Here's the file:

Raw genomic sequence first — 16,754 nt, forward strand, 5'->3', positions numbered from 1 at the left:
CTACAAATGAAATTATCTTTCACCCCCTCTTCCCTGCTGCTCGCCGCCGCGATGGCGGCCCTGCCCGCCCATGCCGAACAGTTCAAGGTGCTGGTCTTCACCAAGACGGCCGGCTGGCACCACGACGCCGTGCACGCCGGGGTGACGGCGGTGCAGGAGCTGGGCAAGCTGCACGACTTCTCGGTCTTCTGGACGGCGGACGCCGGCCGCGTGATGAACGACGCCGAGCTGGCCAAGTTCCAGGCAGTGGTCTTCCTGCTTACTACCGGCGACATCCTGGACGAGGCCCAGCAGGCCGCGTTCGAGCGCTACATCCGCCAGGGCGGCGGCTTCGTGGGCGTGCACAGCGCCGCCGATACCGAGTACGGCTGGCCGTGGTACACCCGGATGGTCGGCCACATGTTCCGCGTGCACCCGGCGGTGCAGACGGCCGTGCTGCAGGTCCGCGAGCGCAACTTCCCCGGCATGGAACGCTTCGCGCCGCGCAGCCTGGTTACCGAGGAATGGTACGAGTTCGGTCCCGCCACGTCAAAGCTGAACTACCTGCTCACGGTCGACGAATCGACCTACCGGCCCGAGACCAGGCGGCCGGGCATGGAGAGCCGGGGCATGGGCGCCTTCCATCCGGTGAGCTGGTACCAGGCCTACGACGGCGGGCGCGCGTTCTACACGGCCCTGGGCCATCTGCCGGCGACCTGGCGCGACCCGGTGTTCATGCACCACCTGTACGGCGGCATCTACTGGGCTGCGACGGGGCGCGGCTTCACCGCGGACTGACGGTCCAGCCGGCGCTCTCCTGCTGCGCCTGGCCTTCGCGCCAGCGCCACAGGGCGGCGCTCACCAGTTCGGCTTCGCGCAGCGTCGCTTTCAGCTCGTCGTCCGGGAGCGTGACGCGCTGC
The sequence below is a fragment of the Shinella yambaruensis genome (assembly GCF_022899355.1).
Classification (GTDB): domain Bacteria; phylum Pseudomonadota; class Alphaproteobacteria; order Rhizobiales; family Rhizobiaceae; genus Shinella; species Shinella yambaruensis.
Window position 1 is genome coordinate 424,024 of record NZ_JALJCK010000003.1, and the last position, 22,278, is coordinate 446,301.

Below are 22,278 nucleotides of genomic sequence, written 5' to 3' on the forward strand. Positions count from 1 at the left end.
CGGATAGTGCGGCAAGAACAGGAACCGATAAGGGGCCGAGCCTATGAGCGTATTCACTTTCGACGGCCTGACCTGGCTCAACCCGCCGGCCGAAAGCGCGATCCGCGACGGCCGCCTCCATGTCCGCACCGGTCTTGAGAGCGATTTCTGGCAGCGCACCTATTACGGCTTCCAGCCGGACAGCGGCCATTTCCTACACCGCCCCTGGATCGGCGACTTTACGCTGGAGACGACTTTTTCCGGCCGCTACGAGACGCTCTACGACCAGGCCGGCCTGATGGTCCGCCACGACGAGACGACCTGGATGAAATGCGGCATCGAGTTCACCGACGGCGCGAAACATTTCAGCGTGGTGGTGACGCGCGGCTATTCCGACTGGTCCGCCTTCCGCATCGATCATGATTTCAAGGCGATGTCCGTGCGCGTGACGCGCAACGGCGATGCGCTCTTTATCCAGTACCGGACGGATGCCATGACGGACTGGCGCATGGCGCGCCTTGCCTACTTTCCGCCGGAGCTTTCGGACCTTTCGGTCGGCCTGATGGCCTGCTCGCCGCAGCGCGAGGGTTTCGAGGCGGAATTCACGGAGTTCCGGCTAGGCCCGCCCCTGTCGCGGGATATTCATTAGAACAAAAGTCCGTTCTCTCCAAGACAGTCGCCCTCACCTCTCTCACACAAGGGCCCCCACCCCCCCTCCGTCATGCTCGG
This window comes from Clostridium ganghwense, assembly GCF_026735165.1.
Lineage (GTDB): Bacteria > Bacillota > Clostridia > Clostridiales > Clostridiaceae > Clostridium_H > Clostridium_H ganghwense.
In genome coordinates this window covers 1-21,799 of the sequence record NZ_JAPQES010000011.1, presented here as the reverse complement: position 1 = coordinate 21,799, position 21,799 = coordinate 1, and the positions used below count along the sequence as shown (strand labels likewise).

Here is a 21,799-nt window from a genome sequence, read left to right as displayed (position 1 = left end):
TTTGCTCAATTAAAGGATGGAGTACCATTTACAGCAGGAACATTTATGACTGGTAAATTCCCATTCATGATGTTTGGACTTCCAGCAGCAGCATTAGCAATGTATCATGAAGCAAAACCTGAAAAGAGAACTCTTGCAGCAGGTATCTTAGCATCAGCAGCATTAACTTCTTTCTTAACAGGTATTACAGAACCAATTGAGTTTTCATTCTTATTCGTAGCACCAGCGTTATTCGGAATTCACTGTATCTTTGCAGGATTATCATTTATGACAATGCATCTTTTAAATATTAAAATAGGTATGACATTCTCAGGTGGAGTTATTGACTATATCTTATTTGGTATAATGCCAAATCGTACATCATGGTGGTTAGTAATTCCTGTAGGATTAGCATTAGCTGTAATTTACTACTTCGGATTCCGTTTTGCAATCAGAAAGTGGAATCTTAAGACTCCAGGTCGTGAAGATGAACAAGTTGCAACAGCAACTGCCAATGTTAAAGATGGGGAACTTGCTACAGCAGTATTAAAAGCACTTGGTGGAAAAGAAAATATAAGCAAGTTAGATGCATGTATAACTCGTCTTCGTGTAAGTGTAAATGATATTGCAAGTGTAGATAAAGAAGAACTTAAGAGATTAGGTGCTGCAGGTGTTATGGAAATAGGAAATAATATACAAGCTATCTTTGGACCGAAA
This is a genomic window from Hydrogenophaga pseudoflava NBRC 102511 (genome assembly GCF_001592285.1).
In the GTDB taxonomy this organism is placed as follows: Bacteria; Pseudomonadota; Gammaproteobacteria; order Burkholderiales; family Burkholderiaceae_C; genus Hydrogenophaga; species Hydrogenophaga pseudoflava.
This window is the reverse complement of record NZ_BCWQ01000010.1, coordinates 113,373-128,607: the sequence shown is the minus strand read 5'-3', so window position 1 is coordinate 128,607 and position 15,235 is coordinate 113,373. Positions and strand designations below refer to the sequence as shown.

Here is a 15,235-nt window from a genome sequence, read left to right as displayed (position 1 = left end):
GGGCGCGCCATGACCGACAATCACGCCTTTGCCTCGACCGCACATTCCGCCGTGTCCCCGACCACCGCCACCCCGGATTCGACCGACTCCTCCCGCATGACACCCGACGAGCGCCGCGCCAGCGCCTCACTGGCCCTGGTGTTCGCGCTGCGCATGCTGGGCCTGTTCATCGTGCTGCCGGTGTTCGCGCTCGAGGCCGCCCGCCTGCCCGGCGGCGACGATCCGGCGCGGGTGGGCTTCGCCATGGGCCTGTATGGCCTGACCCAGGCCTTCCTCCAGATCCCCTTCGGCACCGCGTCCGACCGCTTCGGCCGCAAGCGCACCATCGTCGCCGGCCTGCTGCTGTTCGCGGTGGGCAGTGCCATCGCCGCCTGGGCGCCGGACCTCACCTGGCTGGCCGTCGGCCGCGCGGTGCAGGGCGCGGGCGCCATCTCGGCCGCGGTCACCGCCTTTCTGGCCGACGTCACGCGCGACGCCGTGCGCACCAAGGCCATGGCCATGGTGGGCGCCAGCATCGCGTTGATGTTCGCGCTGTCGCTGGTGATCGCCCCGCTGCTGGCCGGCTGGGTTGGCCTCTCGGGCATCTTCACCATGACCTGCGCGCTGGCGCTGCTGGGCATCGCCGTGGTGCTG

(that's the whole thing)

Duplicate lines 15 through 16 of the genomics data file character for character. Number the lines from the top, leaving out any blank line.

This window is the reverse complement of record NZ_BCWQ01000010.1, coordinates 113,373-128,607: the sequence shown is the minus strand read 5'-3', so window position 1 is coordinate 128,607 and position 15,235 is coordinate 113,373. Positions and strand designations below refer to the sequence as shown.

Here is a 15,235-nt window from a genome sequence, read left to right as displayed (position 1 = left end):